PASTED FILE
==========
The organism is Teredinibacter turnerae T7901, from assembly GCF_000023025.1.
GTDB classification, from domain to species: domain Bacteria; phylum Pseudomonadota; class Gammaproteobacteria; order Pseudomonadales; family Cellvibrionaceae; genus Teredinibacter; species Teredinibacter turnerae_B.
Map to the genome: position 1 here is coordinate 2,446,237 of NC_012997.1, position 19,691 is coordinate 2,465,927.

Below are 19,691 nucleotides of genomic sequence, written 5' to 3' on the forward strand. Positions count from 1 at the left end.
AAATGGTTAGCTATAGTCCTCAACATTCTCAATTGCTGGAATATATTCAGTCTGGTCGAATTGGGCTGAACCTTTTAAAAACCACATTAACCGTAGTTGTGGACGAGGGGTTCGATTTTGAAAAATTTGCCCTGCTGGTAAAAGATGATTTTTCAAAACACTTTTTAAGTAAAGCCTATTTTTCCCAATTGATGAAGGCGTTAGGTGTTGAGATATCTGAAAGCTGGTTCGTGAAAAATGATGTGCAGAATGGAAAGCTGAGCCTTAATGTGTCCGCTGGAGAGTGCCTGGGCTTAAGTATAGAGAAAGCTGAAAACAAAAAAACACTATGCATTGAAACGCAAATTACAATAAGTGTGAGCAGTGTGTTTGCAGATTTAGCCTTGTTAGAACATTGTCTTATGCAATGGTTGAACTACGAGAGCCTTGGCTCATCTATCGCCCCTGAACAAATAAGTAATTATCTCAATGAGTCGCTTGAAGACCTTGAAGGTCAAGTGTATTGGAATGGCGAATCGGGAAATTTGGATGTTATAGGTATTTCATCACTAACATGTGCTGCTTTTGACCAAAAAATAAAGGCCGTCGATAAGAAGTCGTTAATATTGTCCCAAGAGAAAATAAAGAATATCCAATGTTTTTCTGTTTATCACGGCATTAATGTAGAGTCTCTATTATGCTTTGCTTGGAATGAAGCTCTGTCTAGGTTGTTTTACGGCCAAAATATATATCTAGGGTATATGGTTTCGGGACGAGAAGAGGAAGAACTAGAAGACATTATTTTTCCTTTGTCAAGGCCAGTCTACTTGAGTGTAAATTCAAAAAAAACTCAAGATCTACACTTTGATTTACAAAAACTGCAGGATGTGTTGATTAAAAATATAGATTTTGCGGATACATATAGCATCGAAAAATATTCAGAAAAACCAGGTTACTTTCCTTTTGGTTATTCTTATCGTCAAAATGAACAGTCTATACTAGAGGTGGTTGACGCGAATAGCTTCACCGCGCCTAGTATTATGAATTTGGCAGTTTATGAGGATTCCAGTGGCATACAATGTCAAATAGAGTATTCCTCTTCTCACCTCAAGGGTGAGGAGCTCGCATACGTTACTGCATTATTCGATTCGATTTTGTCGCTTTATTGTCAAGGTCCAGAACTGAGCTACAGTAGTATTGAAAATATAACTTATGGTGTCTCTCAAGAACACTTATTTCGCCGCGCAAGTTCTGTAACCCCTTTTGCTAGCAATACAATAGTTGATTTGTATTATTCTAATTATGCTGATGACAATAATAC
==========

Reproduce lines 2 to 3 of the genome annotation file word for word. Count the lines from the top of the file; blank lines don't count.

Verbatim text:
GTDB classification, from domain to species: domain Bacteria; phylum Pseudomonadota; class Gammaproteobacteria; order Pseudomonadales; family Cellvibrionaceae; genus Teredinibacter; species Teredinibacter turnerae_B.
Map to the genome: position 1 here is coordinate 2,446,237 of NC_012997.1, position 19,691 is coordinate 2,465,927.